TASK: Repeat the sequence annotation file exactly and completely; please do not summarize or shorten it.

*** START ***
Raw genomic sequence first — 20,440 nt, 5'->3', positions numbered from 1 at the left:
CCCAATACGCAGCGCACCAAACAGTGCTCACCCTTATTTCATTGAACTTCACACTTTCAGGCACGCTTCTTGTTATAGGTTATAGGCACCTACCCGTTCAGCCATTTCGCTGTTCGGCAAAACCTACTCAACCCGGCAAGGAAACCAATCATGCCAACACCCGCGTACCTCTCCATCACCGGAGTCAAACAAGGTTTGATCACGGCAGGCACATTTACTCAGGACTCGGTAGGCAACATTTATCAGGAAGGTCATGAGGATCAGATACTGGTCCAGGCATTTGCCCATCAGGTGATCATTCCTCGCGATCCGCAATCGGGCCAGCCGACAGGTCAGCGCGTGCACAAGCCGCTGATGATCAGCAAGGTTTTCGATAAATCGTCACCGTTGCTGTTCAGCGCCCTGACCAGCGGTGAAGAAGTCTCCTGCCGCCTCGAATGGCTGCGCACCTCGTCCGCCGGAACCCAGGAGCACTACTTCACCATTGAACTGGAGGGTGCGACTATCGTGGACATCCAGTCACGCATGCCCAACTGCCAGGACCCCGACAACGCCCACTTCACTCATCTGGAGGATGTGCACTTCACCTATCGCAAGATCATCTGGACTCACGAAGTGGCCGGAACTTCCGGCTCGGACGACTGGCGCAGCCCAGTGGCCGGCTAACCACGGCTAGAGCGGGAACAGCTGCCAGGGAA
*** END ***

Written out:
Raw genomic sequence first — 20,440 nt, 5'->3', positions numbered from 1 at the left:
CCCAATACGCAGCGCACCAAACAGTGCTCACCCTTATTTCATTGAACTTCACACTTTCAGGCACGCTTCTTGTTATAGGTTATAGGCACCTACCCGTTCAGCCATTTCGCTGTTCGGCAAAACCTACTCAACCCGGCAAGGAAACCAATCATGCCAACACCCGCGTACCTCTCCATCACCGGAGTCAAACAAGGTTTGATCACGGCAGGCACATTTACTCAGGACTCGGTAGGCAACATTTATCAGGAAGGTCATGAGGATCAGATACTGGTCCAGGCATTTGCCCATCAGGTGATCATTCCTCGCGATCCGCAATCGGGCCAGCCGACAGGTCAGCGCGTGCACAAGCCGCTGATGATCAGCAAGGTTTTCGATAAATCGTCACCGTTGCTGTTCAGCGCCCTGACCAGCGGTGAAGAAGTCTCCTGCCGCCTCGAATGGCTGCGCACCTCGTCCGCCGGAACCCAGGAGCACTACTTCACCATTGAACTGGAGGGTGCGACTATCGTGGACATCCAGTCACGCATGCCCAACTGCCAGGACCCCGACAACGCCCACTTCACTCATCTGGAGGATGTGCACTTCACCTATCGCAAGATCATCTGGACTCACGAAGTGGCCGGAACTTCCGGCTCGGACGACTGGCGCAGCCCAGTGGCCGGCTAACCACGGCTAGAGCGGGAACAGCTGCCAGGGAA